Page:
Growing New London church celebrates new building
New London — Pastor Josué Rosado said he’s known of his calling to be a pastor since he was 8 years old.
That's when a preacher came to his church in Arecibo, Puerto Rico, where he grew up, and while praying together, the preacher told Rosado and his parents that God was speaking to her.
“She said God was telling her that my calling, like my father’s, was to also be a pastor,” Rosado recalled on Sunday. “And so my whole family accepted that calling from then on.”
Then, at the age of 31, Rosado again received a similar prophecy — the catalyst that would eventually bring him to New London. While serving as a pastor in Aguadilla, Puerto Rico, a different preacher told Rosado, in front of his congregation, that God was telling him that Rosado would move to serve in a place he had never heard of.
Two years later, in 2011, that prophecy became a reality when Rosado accepted a position to serve at the Oasis de Restauración, a Christian Pentecostal church.
Since relocating to the city with his wife and two children, all of whom did not speak English at the time, Rosado has not only acted as the church’s leader, but has transformed it into an active community, tripling its membership over the past seven years.
Because of that rapid expansion, the church, starting in 2016, sought a larger space.
On Sunday, Rosado celebrated two milestones with his congregation: the church’s 58th anniversary and the dedication of its new $1.2 million worship space at 35 Redden Ave., a former Baptist church that it officially purchased last month. In addition to its large worship area, the church is complete with banquet halls, offices and classrooms.
Since 2001, Oasis de Restauración had operated out of space at 138 Garfield Ave. after having bumped from space to space since the 1960s, first holding services out of various homes, and even a driving school. The church sold the Garfield Avenue building.
Officially founded in 1962 by the Rev. Ernesto Carrión as Iglesia Cristiana Pentecostal of New London, but informally established here in 1960, the church is the oldest Hispanic congregation in the city. It has acted as a welcoming and supportive community for Latino Americans and immigrants living in New London over the past 58 years.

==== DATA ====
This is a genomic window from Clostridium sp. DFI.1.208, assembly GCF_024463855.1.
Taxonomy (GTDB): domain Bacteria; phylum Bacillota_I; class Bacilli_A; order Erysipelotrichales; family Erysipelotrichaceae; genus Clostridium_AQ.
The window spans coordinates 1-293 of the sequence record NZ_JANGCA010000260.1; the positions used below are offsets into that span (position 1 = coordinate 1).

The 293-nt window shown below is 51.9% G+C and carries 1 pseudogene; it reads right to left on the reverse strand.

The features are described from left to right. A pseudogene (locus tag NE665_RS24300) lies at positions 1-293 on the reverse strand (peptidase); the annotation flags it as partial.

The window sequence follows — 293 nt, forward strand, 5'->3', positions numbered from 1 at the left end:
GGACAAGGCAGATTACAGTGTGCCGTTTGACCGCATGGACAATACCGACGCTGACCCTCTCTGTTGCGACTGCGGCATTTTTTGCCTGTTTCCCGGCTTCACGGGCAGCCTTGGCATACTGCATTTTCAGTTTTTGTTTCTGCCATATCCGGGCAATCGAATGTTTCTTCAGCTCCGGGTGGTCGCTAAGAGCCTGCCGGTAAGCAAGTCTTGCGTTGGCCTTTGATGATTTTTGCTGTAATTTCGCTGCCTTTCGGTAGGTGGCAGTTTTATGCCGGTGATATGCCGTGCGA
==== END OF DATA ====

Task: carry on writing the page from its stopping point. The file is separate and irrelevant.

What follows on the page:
Carrión, according to his son Abraham, who is still a member of the church and who has been living in New London since the age of 9, was inspired by a dream to start a Christian Pentecostal church in New London.
Carrión had already been preaching at New Haven’s Star of Jacob Christian Church, which he helped start and build. But in 1960, after dreaming of driving down Interstate 95 and seeing a sign with an arrow pointing to New London, Carrión knew his work was needed in the Whaling City.
Having seen the church grow over the last five decades, Abraham described Rosado’s presence over the last seven years and the church’s recent expansion as a “sign of God’s love.”
“It’s like in the story of Moses and Joshua, when Joshua was tasked to follow in Moses’ footsteps,” added Efrain Dominguez Jr., a city councilor and a long-time member of the church who translates Rosario’s bilingual services. “That’s what Pastor Josué has been for us after he took the church over from Pastor Cándido Rivera.”
Many of the church's 240 active members have been with the church since the 1960s, while newer parishioners have been attracted to Rosado’s lively and fresh take on preaching after meeting him through outreach efforts.
Rosado said he regularly makes a concerted effort to meet people beyond the parish, visiting prisons, hospitals and other locations such as the Mohegan Sun. Within the church, Oasis has also expanded the scope of its ministries and services, establishing youth and support groups.
“He really offers a fresh take on the word of God, with his youthful and vibrant energy. It’s been his presence inside and outside the church over the last seven years that has really allowed this place to grow,” Dominguez said, describing a lively, close-knit community. “He’ll start dancing, he’ll strut down the aisle, and he’ll inspire everyone else to start dancing.”
“He is our catalyst,” Dominguez continued. “I’m empowered when I come here. He empowers me and everyone who comes. When I come here I receive hope, the strength to keep going, no matter where life takes you.”
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